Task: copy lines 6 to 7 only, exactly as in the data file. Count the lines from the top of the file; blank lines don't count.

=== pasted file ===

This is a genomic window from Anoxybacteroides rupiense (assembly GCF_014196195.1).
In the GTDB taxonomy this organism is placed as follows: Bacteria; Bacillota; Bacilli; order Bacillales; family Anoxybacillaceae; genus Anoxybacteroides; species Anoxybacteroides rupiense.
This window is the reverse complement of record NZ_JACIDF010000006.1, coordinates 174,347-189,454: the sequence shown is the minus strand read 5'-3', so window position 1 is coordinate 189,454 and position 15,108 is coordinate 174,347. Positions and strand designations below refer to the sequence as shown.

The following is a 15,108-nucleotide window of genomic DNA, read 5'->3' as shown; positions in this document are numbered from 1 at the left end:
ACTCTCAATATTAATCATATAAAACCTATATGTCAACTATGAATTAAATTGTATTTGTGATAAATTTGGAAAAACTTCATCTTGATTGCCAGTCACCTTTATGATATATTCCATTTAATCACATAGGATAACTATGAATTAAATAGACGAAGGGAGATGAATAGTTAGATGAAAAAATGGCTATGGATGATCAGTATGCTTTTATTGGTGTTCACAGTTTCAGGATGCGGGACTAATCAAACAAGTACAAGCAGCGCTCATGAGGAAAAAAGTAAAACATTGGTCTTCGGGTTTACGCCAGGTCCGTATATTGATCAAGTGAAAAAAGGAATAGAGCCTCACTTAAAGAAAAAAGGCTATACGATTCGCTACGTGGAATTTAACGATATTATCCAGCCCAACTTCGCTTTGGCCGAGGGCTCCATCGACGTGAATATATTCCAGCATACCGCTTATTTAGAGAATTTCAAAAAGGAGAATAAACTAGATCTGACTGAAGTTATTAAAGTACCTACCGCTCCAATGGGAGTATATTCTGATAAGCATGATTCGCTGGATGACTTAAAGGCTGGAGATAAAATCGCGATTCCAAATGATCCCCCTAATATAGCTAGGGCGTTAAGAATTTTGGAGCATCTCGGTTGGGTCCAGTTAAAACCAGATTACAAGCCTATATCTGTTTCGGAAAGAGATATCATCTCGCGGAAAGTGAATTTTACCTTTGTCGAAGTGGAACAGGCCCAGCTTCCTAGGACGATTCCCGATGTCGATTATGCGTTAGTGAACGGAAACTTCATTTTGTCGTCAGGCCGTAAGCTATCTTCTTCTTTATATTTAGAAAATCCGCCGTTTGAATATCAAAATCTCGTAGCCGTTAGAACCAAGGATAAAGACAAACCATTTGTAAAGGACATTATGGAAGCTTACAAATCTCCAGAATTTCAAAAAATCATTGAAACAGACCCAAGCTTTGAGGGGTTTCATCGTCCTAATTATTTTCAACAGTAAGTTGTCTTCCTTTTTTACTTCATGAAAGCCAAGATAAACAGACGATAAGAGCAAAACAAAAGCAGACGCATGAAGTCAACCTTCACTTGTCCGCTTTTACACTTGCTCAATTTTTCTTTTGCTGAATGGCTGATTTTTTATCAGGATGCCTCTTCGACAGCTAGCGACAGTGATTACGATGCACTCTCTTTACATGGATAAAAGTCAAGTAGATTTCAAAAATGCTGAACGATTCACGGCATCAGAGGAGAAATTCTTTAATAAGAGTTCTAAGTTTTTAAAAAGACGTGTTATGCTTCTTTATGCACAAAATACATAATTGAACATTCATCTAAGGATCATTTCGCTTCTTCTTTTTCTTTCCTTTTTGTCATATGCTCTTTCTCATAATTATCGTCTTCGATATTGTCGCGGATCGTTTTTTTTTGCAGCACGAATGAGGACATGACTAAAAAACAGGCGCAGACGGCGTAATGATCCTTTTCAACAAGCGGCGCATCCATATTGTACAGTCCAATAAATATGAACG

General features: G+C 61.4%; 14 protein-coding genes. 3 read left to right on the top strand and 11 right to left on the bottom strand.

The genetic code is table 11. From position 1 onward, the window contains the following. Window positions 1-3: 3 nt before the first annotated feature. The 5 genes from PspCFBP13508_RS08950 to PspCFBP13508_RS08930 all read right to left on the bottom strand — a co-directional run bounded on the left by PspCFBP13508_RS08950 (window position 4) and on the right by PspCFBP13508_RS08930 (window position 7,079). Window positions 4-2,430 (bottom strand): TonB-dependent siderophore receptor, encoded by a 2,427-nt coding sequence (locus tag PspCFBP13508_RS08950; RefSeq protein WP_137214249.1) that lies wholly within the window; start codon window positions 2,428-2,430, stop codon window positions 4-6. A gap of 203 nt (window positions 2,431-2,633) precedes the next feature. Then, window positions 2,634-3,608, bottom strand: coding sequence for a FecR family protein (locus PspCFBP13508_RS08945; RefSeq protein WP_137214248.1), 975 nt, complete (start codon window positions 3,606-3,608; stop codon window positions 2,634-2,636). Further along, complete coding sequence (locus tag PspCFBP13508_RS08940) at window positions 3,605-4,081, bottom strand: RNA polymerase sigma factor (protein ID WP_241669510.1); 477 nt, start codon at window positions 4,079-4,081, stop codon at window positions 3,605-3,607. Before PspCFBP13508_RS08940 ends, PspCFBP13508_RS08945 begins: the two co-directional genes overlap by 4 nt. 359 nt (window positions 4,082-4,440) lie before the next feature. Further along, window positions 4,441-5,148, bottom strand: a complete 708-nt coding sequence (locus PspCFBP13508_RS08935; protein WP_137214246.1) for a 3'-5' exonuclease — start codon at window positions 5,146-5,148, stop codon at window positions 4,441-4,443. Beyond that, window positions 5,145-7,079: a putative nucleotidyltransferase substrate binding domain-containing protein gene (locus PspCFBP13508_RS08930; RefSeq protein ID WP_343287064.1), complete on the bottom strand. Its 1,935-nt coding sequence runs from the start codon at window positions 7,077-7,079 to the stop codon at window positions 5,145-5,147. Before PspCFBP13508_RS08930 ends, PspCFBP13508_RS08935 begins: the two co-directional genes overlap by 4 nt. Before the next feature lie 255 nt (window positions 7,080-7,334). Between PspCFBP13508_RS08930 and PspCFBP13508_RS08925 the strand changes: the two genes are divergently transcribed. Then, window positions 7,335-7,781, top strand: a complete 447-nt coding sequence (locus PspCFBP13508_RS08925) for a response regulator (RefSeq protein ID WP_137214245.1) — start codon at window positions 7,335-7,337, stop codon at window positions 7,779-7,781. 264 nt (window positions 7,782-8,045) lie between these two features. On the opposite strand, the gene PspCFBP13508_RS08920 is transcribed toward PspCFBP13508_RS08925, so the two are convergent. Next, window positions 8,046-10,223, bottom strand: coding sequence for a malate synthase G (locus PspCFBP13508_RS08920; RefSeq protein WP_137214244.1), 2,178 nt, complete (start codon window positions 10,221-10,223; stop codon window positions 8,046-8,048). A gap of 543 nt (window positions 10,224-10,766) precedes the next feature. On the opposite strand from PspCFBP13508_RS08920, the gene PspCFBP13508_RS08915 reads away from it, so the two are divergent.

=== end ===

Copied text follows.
General features: G+C 61.4%; 14 protein-coding genes. 3 read left to right on the top strand and 11 right to left on the bottom strand.

The genetic code is table 11. From position 1 onward, the window contains the following. Window positions 1-3: 3 nt before the first annotated feature. The 5 genes from PspCFBP13508_RS08950 to PspCFBP13508_RS08930 all read right to left on the bottom strand — a co-directional run bounded on the left by PspCFBP13508_RS08950 (window position 4) and on the right by PspCFBP13508_RS08930 (window position 7,079). Window positions 4-2,430 (bottom strand): TonB-dependent siderophore receptor, encoded by a 2,427-nt coding sequence (locus tag PspCFBP13508_RS08950; RefSeq protein WP_137214249.1) that lies wholly within the window; start codon window positions 2,428-2,430, stop codon window positions 4-6. A gap of 203 nt (window positions 2,431-2,633) precedes the next feature. Then, window positions 2,634-3,608, bottom strand: coding sequence for a FecR family protein (locus PspCFBP13508_RS08945; RefSeq protein WP_137214248.1), 975 nt, complete (start codon window positions 3,606-3,608; stop codon window positions 2,634-2,636). Further along, complete coding sequence (locus tag PspCFBP13508_RS08940) at window positions 3,605-4,081, bottom strand: RNA polymerase sigma factor (protein ID WP_241669510.1); 477 nt, start codon at window positions 4,079-4,081, stop codon at window positions 3,605-3,607. Before PspCFBP13508_RS08940 ends, PspCFBP13508_RS08945 begins: the two co-directional genes overlap by 4 nt. 359 nt (window positions 4,082-4,440) lie before the next feature. Further along, window positions 4,441-5,148, bottom strand: a complete 708-nt coding sequence (locus PspCFBP13508_RS08935; protein WP_137214246.1) for a 3'-5' exonuclease — start codon at window positions 5,146-5,148, stop codon at window positions 4,441-4,443. Beyond that, window positions 5,145-7,079: a putative nucleotidyltransferase substrate binding domain-containing protein gene (locus PspCFBP13508_RS08930; RefSeq protein ID WP_343287064.1), complete on the bottom strand. Its 1,935-nt coding sequence runs from the start codon at window positions 7,077-7,079 to the stop codon at window positions 5,145-5,147. Before PspCFBP13508_RS08930 ends, PspCFBP13508_RS08935 begins: the two co-directional genes overlap by 4 nt. Before the next feature lie 255 nt (window positions 7,080-7,334). Between PspCFBP13508_RS08930 and PspCFBP13508_RS08925 the strand changes: the two genes are divergently transcribed. Then, window positions 7,335-7,781, top strand: a complete 447-nt coding sequence (locus PspCFBP13508_RS08925) for a response regulator (RefSeq protein ID WP_137214245.1) — start codon at window positions 7,335-7,337, stop codon at window positions 7,779-7,781. 264 nt (window positions 7,782-8,045) lie between these two features. On the opposite strand, the gene PspCFBP13508_RS08920 is transcribed toward PspCFBP13508_RS08925, so the two are convergent. Next, window positions 8,046-10,223, bottom strand: coding sequence for a malate synthase G (locus PspCFBP13508_RS08920; RefSeq protein WP_137214244.1), 2,178 nt, complete (start codon window positions 10,221-10,223; stop codon window positions 8,046-8,048). A gap of 543 nt (window positions 10,224-10,766) precedes the next feature. On the opposite strand from PspCFBP13508_RS08920, the gene PspCFBP13508_RS08915 reads away from it, so the two are divergent.